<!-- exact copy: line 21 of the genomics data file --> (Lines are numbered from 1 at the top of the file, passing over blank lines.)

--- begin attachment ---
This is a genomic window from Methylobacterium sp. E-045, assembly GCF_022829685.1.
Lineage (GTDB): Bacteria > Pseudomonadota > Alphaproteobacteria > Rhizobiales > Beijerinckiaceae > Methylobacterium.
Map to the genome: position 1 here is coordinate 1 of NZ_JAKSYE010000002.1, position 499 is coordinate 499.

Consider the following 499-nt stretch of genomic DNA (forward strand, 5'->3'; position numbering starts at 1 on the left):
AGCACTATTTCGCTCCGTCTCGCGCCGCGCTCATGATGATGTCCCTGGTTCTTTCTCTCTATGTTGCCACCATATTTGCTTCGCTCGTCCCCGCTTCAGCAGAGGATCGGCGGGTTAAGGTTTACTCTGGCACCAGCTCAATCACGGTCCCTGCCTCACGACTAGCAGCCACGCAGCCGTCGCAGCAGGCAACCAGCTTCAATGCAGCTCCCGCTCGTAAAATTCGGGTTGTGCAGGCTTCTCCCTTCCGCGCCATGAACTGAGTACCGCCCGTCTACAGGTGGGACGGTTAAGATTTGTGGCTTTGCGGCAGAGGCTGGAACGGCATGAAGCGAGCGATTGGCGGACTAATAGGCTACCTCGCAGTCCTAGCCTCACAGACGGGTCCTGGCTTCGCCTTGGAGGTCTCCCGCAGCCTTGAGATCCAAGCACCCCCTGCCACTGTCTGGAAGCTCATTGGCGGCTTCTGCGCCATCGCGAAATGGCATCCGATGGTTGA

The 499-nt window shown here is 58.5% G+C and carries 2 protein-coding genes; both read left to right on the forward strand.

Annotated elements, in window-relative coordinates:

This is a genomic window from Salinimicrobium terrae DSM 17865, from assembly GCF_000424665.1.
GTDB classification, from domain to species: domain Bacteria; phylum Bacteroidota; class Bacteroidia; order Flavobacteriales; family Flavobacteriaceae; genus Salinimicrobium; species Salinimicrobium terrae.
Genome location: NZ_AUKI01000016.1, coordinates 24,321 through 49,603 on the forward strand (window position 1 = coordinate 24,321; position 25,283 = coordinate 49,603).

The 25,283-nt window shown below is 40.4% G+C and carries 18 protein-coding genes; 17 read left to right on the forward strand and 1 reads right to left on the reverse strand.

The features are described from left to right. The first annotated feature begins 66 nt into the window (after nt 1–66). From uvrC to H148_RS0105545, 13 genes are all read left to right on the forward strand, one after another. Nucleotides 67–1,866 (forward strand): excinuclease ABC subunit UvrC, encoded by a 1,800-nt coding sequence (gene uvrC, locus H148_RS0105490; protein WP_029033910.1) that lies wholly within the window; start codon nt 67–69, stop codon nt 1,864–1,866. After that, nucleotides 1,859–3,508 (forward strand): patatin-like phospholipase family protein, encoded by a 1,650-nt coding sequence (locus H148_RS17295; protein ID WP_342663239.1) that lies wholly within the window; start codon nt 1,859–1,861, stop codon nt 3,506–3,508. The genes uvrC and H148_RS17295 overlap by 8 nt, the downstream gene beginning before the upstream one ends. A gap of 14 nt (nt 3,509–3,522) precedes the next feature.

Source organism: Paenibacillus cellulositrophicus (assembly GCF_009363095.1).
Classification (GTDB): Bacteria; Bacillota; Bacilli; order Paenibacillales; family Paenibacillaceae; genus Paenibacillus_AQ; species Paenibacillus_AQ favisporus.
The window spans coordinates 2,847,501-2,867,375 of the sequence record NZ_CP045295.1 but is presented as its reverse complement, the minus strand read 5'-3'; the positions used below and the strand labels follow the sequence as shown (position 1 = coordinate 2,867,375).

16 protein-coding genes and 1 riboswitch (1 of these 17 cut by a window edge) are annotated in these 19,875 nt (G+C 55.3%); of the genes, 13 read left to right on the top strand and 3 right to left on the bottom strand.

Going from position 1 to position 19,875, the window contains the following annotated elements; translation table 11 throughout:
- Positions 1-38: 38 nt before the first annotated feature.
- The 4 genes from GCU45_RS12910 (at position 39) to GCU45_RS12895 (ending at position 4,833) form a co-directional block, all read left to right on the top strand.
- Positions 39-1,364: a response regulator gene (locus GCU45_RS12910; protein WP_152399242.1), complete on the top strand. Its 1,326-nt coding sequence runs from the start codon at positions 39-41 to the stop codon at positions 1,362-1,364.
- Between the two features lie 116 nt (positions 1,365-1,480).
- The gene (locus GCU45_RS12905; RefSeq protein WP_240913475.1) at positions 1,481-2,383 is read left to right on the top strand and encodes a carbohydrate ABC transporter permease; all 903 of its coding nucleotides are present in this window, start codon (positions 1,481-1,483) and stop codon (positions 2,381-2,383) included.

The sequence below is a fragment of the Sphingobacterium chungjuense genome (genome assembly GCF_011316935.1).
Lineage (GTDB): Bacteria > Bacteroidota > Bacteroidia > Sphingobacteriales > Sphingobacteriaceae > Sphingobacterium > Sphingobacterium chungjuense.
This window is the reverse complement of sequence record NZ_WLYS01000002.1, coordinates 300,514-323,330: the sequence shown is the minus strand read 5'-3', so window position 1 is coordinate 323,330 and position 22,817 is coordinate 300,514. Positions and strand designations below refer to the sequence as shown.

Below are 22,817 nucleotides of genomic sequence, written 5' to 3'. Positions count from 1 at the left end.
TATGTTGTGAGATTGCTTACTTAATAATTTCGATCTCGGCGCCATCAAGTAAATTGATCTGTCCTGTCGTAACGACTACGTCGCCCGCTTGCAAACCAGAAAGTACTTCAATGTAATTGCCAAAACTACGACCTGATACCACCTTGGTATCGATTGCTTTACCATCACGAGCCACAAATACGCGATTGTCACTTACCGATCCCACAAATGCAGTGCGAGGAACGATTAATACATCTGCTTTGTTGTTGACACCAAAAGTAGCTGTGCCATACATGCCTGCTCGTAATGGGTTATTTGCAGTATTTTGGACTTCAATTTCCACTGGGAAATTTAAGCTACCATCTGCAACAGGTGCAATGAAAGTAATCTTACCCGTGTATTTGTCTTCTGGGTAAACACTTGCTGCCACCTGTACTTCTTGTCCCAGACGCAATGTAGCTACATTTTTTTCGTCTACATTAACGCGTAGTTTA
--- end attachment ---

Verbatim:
- Between the two features lie 116 nt (positions 1,365-1,480).